Kristian Chong: law graduate turned pianist
Known for his superlative and intelligent pianism, Kristian Chong didn’t always enjoy playing the piano. A law and commerce graduate, Chong began his classical music education at a young age, but like many, he found the motivation to practice difficult to maintain. After entering a small piano competition in his final year of law school, Chong returned to his music studies and hasn’t looked back. Now one of Australia’s leading concert pianists, Chong’s technical precision and wide-ranging performance portfolio has taken him around the world.
Ahead of his upcoming performance as part of our Wood, Metal and Vibrating Air piano recital series, we spoke to Chong about the defining moment that influenced him to ditch the silks for the sheet music, and what he has planned next.
MLIVE: What drew you to the piano and to classical music? Did you always want to pursue music professionally?
Kristian Chong: My realisation that the piano would be my career path occurred quite late compared to most: in my early twenties. I was studying for a double degree in law and commerce, and decided to go back to my musical studies when I finished. I was never particularly enthusiastic in my early studies; especially in my teenage years as it often led to missing out on activities with my peers. Luckily I had some incredible influences: violinist Beryl Kimber and pianist Noreen Stokes, both at the Elder Conservatorium in Adelaide, who were patient and dedicated.
The pivotal moment came when I decided to enter a small competition, and played Prokofiev’s third piano concerto with my teacher in my final year of law school. I was rehearsing in Elder Hall at the Elder Conservatorium and was so engrossed with the music that I did not notice twenty students enter, sit and listen. They broke into spontaneous sustained applause when I played the last chord, and this feeling of euphoria combined with love of the music overcame me.
‘It was at this moment that that I knew a musical path of some form was to be involved.’
From there I studied with an excellent German pianist in Adelaide, Stefan Ammer, at the beginning of my music undergraduate degree, but at the time felt I needed a more challenging environment. I hence found Stephen McIntyre at the Melbourne Conservatorium before furthering my studies at the Royal Academy of Music in London with Piers Lane, and the then head of keyboard, Christopher Elton. Piers, Christopher and Stephen were instrumental in my emerging professional musical life; with all providing not only a teacher-student relationship but a mentor role as well. This is something that does not always eventuate between students and teachers.
MLIVE: Do you recall any performances that stand out?
Kristian Chong: I don’t really see performances in terms of highlights. One may normally remember performing in certain locations or high-profile events, but in my case the most engaging and satisfying performances are the ones I remember. In the chamber realm, playing with the girls with Sophie Rowell from the old Australian String Quartet is always fun, and working with players such as cellist Li-Wei Qin and violinist Natsuko Yoshimoto in piano trios is always a highlight. Performances of Britten’s Concerto with the Adelaide Symphony are certainly memorable, as were playing in iconic locations such as the Sydney Opera House and in the Forbidden City in Beijing. I will often fondly remember a performance, but will quickly forget about it as the next challenge approaches.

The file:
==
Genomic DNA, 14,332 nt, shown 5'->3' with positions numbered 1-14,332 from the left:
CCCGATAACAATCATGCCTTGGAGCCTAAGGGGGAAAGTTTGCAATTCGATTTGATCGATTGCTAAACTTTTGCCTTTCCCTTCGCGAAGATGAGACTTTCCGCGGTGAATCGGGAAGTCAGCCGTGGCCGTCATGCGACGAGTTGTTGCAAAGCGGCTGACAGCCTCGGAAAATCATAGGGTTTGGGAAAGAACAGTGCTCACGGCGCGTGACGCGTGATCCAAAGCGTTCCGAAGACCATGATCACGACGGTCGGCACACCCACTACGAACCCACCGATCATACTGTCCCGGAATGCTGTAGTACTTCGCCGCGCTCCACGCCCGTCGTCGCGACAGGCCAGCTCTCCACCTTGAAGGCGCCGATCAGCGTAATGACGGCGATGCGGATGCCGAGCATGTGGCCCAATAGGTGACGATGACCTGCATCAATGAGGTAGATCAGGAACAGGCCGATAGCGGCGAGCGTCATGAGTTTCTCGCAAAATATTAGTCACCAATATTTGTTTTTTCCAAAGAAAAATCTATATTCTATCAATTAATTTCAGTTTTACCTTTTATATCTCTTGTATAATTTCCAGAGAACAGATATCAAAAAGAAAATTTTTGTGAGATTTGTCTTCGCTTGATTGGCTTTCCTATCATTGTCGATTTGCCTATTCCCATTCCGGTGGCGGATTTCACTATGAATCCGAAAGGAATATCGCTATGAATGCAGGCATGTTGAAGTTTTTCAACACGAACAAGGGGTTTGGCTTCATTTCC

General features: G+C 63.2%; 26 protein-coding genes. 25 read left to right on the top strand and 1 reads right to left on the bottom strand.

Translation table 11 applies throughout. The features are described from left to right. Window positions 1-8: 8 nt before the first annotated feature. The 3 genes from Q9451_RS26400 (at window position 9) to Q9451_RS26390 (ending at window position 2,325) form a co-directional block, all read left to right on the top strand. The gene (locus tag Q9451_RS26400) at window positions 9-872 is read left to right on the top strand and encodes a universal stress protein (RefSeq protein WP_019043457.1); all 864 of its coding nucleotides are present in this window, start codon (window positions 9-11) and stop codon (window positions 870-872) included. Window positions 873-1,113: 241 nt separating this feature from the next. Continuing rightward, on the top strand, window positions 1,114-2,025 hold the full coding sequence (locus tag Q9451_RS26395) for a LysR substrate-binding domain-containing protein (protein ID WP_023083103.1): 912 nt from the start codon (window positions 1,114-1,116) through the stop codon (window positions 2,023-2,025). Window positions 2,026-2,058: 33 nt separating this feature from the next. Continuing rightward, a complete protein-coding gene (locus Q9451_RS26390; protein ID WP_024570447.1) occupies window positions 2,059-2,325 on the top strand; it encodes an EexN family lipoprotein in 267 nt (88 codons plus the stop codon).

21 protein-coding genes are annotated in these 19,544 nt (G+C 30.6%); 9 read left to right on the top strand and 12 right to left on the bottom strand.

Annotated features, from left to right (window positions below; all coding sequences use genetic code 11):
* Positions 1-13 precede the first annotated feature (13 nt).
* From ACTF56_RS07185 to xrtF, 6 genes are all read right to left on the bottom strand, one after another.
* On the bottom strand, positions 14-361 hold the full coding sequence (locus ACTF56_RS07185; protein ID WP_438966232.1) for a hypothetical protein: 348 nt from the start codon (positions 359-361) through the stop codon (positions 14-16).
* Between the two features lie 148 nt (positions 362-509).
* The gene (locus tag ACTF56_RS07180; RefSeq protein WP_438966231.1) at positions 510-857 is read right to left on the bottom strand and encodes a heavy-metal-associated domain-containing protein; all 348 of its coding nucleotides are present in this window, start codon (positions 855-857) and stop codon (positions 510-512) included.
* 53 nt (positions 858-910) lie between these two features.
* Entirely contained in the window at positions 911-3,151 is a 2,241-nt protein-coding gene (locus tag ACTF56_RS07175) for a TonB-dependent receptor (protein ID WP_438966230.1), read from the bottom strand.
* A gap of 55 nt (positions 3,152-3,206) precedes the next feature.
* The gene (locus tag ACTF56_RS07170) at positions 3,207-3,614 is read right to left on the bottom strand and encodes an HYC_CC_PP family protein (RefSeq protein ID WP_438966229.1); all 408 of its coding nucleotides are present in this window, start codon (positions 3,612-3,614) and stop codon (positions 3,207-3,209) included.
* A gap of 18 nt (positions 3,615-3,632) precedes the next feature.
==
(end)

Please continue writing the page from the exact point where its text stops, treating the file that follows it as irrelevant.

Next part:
To be honest, my best performance ever (and certainly a personal highlight) was playing the Liszt B minor Sonata in Dukes Hall at the Royal Academy of Music the day before my final recital. I was playing to no one, and it was probably the best piano playing I have ever delivered by a long way.
MLIVE: Which artists and composers inspire you the most and why?
Kristian Chong: I’ve met some great people in the music world, and continue to do so regularly. Getting to know Stephen Hough was a particular delight as he is such a warm and personable individual who I respect musically in every way, but there are so many others who fall into this category. A chance meeting with cellist Stephen Isserlis months after seeing a piano trio concert of his with the violinist Ivry Gitlis at Wigmore Hall sticks out in my memory. It was probably the most wonderful concert I have been to in that Gitlis’ sense of musical line and direction was the most beautiful and convincing I have ever heard—albeit he tuned his violin quite sharp at A = 448. [at A# and not A]. Because of this, much of the performance was not quite ‘in tune’. Half the audience at Wigmore Hall booed, half gave a standing ovation. When I unexpectedly ran into Isserlis months later, I mentioned this concert, and interrupting me, the first thing he said was: ‘Did you stand or boo?’ I explained how much this concert moved me and he smiled deeply, put his hand on my shoulder and nodded with approval.
MLIVE: What goes through your mind when you’re performing live? Do you ever feel nervous?
Kristian Chong: I am always nervous before a big performance—and almost every performance. Having nerves means that you care for the output, and provided your preparation has been good, it generally means that things will be fine on the day. I do wish I was less nervous on occasion though, it can become quite unsettling!
MLIVE: What are your plans for the future?
Kristian Chong: I just hope to be doing more of what I’m doing now. It’s a hard industry with much excellent competition, and more concerto work would help, but overall I feel very lucky to be in this career and hope that it continues in the same way as the last few years.